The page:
"Every year I start to become a little more vocal as far as those things go."
The power play and penalty kill were topics that continued to come up throughout the day.
"It seemed to be the difference," Toews said. "We need to address it. And when we do it will make a huge difference for our team. You kick yourself for underachieving in that respect."
On the season in general:
"We had a lot of great qualities as a group. When things don't go your way it's tough to explain. We're paid a lot of money to play a sport but at the same time we take it very seriously."
He knows he had a rough playoff series against the Phoenix Coyotes, earning just four assists but they came in the first three games.
"It was a little disappointing. I love playing in playoffs, I love being that playoff performer but it didn't really work out this year."
On why he received a 10-minute misconduct penalty at the end of the final game: "A little bit of frustration. The ref was like just ‘get this guy out of the game.' I didn't say anything. I was just slashing like Paul Bunyon out there."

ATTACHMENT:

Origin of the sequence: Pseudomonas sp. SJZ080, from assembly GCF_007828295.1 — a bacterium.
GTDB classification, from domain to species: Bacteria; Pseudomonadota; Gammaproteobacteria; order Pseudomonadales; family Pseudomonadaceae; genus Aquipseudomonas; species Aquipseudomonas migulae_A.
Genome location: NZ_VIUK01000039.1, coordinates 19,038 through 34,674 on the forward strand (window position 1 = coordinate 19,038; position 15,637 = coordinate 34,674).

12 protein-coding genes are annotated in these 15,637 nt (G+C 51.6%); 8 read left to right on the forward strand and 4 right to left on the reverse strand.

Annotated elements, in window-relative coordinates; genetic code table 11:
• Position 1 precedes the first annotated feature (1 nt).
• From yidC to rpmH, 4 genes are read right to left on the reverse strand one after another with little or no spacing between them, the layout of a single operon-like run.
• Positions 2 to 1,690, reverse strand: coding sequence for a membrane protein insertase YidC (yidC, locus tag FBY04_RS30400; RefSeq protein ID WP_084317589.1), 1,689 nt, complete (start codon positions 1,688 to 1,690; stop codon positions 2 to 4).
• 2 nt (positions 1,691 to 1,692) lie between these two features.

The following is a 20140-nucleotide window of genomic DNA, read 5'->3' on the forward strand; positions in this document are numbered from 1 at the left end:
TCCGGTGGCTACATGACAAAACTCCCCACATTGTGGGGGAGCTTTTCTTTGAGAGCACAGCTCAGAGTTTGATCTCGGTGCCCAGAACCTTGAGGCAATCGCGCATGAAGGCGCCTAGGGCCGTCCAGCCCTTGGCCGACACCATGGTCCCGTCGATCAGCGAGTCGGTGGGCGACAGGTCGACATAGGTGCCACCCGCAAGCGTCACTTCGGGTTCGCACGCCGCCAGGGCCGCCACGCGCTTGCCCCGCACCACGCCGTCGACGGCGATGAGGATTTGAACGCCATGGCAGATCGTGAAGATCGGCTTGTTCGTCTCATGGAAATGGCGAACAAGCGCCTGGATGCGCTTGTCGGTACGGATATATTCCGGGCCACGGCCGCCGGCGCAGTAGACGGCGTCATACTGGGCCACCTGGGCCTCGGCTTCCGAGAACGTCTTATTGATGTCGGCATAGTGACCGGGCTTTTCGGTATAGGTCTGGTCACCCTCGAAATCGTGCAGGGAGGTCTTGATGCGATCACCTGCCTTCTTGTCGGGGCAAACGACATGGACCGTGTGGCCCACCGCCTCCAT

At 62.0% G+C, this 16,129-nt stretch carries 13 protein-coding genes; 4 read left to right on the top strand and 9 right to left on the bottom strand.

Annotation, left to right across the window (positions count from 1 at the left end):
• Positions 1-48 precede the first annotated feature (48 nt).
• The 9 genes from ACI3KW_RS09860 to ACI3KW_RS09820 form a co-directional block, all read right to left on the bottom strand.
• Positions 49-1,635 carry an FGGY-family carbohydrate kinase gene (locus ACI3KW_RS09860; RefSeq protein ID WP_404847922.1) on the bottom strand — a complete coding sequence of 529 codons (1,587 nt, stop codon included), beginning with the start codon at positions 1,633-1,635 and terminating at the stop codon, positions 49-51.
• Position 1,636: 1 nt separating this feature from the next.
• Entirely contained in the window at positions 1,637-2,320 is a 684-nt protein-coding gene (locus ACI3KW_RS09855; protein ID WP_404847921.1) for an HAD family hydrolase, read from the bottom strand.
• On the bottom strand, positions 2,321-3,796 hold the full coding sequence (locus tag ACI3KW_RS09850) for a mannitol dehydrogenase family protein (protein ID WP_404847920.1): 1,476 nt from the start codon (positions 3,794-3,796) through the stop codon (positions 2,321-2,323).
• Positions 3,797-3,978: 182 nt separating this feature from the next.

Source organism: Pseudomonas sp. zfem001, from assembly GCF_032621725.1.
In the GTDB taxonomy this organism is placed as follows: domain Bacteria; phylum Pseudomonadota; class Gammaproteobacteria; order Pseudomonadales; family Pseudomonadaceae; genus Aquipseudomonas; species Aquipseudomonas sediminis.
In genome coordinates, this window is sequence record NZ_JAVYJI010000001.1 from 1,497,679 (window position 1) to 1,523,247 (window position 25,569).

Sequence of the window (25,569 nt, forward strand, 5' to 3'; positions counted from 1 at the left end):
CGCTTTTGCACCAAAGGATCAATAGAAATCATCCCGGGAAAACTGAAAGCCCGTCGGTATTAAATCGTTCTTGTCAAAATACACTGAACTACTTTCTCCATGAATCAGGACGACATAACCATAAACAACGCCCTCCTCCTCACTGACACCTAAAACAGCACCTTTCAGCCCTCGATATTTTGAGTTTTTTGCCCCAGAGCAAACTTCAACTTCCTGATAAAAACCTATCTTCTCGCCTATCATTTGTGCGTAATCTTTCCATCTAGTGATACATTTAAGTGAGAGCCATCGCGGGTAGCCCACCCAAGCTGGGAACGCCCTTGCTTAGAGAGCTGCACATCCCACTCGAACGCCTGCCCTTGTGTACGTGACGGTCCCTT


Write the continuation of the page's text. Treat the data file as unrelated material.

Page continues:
Like Sharp, Kane knows there were missed opportunities on the power play.
"It's pretty embarrassing walking by the locker room [seeing the rankings]. There are 16 teams in playoffs and you're 16th rated in the league. It's pretty embarrassing. There really wasn't a net front guy all year. The power play has been successful in the past. You had [former Hawks] [Tomas] Kopecky, [Troy] Brouwer, [Dustin] Byfuglien. That's a huge part of the power play. There was really no set net front guy this year ... Personally it was a huge downfall for me and something I definitely want to better at next year."
Bolland agreed that the lack of a body in front of the net hurt the power play.
"Things weren't clicking," he said. "We have a lot of identity on that power play if you look at the guys that are on there ...That front net presence is huge for us. Guys hate it and goalies hate it."